An Honest Look at State Budgets After ARRA Expires

By Tara Mancini

Yesterday, three timely releases  from the Kaiser Commission on Medicaid and the Uninsured show that state budgets are beginning to turn around.  The 11th annual 50-state survey of Medicaid budgets, coupled with an updated brief on state budgets in recession and recovery, and another on Medicaid provisions in ARRA (the stimulus bill) show that the enrollment rate is slowing for a third year in a row and state revenues are rebounding for the sixth consecutive quarter.  However, there will not be any jubilant celebrations emanating from states capitals just yet as this fiscal year states are facing an increasing share of Medicaid costs.

Say Ahhh! readers are acutely aware that the reason for this increase in states’ shares of spending is the June 2011 expiration of the enhanced matching rate in ARRA.  According to the updated Kaiser brief on state budgets in recession and recovery, the federal government spent almost 90 billion dollars in state fiscal relief by increasing its share of Medicaid FMAP funds. While total Medicaid spending only increased by 7.6% in FY2009, enhanced FMAP funds were  especially vital given the 30 precent drop in state revenues. These federal funds helped to cover the increases in enrollment as many found themselves out a job and losing their employer-based coverage.

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Even with Medicaid enrollment slowing, the loss of federal stimulus dollars has left states feeling strained when it comes to paying for Medicaid.  According to the budget survey, total Medicaid spending in fiscal year 2012 is projected to grow at a rate of only 2.2%, making it the second slowest growth rate in the last 12 years.  Yet states are expected to see a 29% increase in spending as a result of the lost federal funding. 

In coping with this increased responsibility, states have set out to try to contain costs; for example, a majority of states adopted provider rate restrictions, while some have also instituted benefit reductions and restrictions and newer and higher co-payments for beneficiaries.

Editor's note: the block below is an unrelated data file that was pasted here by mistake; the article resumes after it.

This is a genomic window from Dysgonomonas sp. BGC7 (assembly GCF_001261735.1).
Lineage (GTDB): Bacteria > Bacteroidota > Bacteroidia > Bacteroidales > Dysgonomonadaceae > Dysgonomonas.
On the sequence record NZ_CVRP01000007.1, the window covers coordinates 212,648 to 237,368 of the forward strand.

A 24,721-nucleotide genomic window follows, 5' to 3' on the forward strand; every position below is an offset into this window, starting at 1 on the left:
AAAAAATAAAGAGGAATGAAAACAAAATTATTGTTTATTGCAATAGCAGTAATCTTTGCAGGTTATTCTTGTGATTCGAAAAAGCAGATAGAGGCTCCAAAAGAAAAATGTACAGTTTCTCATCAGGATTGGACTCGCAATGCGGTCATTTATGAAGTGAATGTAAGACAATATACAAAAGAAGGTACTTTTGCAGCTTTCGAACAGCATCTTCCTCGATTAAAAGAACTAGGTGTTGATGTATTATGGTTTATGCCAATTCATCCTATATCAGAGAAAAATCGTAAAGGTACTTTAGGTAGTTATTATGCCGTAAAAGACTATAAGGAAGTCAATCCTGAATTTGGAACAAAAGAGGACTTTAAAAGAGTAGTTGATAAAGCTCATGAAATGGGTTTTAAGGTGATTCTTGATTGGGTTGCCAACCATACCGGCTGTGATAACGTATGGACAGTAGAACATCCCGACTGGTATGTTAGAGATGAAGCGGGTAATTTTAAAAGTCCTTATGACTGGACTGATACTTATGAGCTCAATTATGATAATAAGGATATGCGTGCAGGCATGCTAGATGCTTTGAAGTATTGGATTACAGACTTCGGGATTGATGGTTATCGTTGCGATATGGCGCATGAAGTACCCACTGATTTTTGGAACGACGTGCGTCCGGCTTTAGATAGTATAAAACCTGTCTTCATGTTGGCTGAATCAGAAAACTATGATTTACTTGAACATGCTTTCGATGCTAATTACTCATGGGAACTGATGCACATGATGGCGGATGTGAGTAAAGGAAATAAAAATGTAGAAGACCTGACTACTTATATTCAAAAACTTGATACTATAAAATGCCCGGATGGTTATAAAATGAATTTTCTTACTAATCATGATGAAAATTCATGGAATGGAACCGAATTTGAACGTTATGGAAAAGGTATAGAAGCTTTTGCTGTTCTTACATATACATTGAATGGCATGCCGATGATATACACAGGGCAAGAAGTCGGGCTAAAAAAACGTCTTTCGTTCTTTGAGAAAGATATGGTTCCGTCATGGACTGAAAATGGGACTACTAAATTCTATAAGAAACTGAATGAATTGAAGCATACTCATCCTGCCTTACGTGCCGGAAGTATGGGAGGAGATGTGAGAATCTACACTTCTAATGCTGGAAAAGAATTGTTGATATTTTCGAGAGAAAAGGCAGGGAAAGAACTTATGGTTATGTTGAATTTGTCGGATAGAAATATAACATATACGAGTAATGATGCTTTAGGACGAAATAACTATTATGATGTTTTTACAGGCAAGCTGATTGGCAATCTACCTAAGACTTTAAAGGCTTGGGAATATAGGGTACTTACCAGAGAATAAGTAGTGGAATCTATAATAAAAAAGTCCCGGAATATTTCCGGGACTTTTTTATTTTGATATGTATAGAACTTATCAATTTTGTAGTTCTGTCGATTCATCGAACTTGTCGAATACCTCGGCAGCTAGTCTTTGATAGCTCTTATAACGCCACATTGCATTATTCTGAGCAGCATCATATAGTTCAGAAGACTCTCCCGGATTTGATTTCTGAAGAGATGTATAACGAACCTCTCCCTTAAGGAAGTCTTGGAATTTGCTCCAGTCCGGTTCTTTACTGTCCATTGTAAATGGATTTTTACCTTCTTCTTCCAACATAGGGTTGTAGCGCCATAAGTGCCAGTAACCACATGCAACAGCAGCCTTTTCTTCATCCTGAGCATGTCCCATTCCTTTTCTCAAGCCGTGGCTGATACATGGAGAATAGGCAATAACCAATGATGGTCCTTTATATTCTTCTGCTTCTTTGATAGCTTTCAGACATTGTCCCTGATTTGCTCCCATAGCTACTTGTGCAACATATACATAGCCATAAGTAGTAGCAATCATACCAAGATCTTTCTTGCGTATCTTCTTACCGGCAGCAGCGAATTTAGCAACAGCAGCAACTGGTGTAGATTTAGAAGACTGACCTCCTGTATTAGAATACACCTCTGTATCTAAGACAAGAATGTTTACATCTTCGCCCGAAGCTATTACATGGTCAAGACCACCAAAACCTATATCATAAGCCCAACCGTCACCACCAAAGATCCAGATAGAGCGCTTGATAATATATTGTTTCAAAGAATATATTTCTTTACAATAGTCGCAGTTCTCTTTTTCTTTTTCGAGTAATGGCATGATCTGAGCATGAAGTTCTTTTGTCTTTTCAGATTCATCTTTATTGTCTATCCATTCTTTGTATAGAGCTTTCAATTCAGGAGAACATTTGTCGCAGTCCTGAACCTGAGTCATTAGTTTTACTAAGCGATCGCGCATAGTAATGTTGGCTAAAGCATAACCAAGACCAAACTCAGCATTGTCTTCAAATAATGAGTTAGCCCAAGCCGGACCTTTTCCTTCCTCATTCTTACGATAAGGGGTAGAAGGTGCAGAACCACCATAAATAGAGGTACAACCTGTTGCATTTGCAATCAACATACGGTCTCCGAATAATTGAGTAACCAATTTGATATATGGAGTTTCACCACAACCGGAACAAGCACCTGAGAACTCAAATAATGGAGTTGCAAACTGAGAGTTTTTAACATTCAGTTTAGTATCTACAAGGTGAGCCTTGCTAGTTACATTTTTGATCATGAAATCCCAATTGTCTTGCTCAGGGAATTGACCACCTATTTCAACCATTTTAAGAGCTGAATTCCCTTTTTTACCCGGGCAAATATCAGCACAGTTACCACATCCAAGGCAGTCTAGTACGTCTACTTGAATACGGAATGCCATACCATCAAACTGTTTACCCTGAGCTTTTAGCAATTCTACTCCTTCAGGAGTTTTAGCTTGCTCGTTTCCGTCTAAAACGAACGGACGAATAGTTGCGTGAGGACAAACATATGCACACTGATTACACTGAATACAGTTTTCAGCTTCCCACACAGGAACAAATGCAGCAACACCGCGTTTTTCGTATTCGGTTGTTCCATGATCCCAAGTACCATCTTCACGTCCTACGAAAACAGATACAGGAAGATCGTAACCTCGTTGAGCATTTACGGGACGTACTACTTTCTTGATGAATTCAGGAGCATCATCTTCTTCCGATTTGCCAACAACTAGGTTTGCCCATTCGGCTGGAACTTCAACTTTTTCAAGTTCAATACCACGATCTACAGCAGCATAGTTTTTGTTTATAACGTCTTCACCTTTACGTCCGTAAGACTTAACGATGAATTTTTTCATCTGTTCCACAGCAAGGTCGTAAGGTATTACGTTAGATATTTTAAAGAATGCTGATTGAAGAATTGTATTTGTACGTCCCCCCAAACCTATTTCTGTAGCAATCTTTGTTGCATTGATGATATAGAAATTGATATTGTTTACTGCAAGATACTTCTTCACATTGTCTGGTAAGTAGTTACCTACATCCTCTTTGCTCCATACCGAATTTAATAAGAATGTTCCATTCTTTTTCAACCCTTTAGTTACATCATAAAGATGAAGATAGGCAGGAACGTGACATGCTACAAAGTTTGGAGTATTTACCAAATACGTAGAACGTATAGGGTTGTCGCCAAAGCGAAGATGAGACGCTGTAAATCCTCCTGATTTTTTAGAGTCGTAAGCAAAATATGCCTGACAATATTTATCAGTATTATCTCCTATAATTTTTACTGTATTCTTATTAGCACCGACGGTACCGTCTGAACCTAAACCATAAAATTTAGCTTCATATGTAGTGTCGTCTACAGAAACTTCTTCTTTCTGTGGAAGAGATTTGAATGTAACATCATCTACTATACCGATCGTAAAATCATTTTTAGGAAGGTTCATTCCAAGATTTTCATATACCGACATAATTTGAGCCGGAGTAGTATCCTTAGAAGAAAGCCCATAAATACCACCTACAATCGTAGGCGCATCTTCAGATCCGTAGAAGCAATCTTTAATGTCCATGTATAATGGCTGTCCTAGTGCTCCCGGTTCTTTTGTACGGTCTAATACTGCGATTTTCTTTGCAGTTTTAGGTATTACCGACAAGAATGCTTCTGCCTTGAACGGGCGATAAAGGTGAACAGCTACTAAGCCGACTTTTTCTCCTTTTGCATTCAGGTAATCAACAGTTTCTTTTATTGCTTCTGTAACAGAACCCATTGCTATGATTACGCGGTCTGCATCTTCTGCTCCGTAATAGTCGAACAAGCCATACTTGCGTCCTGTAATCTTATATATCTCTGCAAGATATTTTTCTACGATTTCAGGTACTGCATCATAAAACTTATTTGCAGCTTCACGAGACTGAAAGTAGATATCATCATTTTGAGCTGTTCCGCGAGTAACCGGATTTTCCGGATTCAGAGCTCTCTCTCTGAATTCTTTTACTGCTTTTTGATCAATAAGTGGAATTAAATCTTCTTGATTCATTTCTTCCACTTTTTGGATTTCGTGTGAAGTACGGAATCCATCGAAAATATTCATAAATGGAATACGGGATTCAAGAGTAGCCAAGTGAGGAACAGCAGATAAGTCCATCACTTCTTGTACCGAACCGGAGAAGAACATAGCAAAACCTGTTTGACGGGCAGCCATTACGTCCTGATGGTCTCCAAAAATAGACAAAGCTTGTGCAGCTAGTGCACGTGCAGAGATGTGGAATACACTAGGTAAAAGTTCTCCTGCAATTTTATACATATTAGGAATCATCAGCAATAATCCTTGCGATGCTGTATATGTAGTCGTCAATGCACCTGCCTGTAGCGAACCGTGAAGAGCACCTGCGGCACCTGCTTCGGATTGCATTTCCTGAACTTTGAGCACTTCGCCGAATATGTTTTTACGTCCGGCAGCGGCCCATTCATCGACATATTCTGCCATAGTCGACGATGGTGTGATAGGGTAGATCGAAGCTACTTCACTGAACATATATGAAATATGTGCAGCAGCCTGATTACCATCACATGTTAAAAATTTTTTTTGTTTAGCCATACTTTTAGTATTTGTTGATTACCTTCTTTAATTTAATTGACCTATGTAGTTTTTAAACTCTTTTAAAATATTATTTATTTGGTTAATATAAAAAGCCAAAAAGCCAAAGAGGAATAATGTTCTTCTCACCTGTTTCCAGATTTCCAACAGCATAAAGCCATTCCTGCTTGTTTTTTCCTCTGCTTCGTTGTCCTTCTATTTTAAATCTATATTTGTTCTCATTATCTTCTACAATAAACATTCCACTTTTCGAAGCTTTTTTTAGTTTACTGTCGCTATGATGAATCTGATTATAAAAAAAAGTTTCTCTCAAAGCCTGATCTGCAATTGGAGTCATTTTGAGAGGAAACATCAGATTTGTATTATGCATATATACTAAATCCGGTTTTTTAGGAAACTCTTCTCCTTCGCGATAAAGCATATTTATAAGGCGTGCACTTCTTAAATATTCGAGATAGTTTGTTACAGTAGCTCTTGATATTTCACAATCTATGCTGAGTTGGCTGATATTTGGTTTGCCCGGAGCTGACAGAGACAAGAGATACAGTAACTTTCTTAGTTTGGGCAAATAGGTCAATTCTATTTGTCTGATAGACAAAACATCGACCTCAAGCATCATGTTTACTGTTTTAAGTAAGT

However, it is important to note that despite the trying circumstances, states are also looking to deliver better care and prepare for health reform. In fact, the report finds that 37 states have submitted letters of intent to work with CMS on more effectively coordinating care for dual eligible populations. States are also continuing to shift the delivery of long-term care to the community and away from institutions.

Additionally, a number of states are expanding Medicaid managed care (24 states in 2012).  It’s not always clear about what the motivations are behind the changes – some may be interested in improving care management and coordination, others may wish to gain more predictability in spending or increase accountability for access to providers and quality of care. 

Even though states made some budget cuts in Medicaid, overall, the report finds that the stability protections in both ARRA and health reform prevented states from restricting their Medicaid eligibility standards, and despite their dire budgets, many states reported eligibility expansions or enrollment simplifications.  As evident by the impact that the increased ARRA funding had on states’ ability to respond to the economic crisis and growing enrollment, states need a stronger commitment from their federal partner in the program, not more cost-shifting to states.